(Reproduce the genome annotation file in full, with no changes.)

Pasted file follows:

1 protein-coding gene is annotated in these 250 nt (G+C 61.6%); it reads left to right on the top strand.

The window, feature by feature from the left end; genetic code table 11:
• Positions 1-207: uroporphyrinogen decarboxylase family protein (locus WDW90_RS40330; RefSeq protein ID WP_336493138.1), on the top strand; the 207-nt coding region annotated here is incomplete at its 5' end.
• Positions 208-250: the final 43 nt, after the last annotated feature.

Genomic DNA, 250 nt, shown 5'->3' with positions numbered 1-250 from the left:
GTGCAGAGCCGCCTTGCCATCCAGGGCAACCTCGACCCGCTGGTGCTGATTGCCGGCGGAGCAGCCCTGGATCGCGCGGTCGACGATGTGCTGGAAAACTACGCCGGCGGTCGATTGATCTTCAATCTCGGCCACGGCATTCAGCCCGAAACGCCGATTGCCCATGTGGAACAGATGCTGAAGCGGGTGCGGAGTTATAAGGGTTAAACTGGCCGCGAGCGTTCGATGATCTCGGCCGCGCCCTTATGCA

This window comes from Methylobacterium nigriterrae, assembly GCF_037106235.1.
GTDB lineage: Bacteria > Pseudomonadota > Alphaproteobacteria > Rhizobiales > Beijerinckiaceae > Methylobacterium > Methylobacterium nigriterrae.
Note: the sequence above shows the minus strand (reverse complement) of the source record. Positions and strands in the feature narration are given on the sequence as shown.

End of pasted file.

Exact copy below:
1 protein-coding gene is annotated in these 250 nt (G+C 61.6%); it reads left to right on the top strand.

The window, feature by feature from the left end; genetic code table 11:
• Positions 1-207: uroporphyrinogen decarboxylase family protein (locus WDW90_RS40330; RefSeq protein ID WP_336493138.1), on the top strand; the 207-nt coding region annotated here is incomplete at its 5' end.
• Positions 208-250: the final 43 nt, after the last annotated feature.

Genomic DNA, 250 nt, shown 5'->3' with positions numbered 1-250 from the left:
GTGCAGAGCCGCCTTGCCATCCAGGGCAACCTCGACCCGCTGGTGCTGATTGCCGGCGGAGCAGCCCTGGATCGCGCGGTCGACGATGTGCTGGAAAACTACGCCGGCGGTCGATTGATCTTCAATCTCGGCCACGGCATTCAGCCCGAAACGCCGATTGCCCATGTGGAACAGATGCTGAAGCGGGTGCGGAGTTATAAGGGTTAAACTGGCCGCGAGCGTTCGATGATCTCGGCCGCGCCCTTATGCA

This window comes from Methylobacterium nigriterrae, assembly GCF_037106235.1.
GTDB lineage: Bacteria > Pseudomonadota > Alphaproteobacteria > Rhizobiales > Beijerinckiaceae > Methylobacterium > Methylobacterium nigriterrae.
Note: the sequence above shows the minus strand (reverse complement) of the source record. Positions and strands in the feature narration are given on the sequence as shown.